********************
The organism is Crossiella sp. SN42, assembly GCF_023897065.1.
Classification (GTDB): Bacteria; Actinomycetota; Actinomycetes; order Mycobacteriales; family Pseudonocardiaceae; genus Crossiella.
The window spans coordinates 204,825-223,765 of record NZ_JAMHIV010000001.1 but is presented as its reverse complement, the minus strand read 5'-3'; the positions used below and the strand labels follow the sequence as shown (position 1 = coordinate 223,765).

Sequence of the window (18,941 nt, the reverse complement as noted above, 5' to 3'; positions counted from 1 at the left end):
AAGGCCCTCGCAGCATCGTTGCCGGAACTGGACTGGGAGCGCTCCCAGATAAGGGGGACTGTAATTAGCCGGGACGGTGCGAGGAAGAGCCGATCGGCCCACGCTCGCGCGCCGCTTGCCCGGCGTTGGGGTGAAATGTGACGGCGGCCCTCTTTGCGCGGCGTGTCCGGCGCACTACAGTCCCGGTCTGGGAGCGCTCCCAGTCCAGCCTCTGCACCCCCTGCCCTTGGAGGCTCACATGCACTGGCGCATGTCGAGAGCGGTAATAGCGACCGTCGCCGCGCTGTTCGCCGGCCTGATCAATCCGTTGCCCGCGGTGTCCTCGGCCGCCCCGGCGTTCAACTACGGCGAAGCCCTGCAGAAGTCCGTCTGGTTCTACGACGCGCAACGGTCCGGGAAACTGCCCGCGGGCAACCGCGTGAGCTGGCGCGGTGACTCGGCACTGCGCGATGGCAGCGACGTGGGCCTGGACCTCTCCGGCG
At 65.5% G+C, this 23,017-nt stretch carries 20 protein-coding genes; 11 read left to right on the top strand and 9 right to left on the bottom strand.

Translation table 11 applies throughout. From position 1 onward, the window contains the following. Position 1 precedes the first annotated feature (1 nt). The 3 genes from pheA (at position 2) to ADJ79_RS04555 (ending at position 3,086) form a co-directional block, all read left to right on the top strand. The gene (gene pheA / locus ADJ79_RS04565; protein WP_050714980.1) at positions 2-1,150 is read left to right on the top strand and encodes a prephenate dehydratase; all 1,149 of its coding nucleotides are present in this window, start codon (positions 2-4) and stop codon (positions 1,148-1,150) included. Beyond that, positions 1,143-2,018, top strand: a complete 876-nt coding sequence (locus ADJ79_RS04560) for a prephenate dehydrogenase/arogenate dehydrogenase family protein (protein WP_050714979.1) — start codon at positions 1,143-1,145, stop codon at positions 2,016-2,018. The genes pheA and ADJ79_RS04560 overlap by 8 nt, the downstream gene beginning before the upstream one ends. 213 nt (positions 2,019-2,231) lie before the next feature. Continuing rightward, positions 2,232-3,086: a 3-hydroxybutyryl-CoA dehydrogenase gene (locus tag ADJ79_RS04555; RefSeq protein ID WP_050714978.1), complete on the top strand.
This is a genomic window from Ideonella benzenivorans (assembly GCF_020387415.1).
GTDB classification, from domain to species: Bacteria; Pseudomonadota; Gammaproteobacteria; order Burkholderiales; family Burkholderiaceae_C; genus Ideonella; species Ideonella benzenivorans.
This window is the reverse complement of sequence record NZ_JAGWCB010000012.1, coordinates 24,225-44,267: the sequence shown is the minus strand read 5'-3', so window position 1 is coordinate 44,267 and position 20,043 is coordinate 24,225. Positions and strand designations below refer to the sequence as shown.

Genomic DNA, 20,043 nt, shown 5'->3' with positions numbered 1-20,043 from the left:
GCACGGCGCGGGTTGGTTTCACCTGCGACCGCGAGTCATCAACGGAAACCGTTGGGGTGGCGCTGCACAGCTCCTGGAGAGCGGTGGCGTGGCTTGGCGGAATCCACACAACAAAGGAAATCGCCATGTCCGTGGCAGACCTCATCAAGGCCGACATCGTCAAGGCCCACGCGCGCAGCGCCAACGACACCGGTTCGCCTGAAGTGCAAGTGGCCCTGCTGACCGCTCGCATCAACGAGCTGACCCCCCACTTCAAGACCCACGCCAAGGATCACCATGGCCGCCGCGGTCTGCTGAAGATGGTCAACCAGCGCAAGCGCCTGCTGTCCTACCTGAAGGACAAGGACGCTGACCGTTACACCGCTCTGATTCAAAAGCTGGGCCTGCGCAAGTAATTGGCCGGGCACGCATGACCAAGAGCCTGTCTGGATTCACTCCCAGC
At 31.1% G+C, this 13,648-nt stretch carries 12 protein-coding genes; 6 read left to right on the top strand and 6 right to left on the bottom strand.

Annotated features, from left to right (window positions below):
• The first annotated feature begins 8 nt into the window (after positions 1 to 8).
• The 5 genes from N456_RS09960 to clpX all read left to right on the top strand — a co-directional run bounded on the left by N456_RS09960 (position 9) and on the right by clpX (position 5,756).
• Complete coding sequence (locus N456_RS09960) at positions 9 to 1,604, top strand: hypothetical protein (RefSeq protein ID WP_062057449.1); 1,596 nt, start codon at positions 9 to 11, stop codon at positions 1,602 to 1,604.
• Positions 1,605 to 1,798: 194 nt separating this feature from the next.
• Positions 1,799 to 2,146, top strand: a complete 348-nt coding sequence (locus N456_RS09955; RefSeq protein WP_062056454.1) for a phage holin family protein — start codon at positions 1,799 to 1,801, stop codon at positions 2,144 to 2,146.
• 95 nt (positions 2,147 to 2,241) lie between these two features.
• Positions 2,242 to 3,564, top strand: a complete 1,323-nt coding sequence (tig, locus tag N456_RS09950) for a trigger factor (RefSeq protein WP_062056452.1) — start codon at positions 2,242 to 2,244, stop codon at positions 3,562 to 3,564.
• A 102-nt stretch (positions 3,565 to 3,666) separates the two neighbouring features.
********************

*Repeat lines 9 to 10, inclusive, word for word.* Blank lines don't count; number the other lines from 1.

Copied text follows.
GTDB classification, from domain to species: Bacteria; Pseudomonadota; Gammaproteobacteria; order Burkholderiales; family Burkholderiaceae_C; genus Ideonella; species Ideonella benzenivorans.
This window is the reverse complement of sequence record NZ_JAGWCB010000012.1, coordinates 24,225-44,267: the sequence shown is the minus strand read 5'-3', so window position 1 is coordinate 44,267 and position 20,043 is coordinate 24,225. Positions and strand designations below refer to the sequence as shown.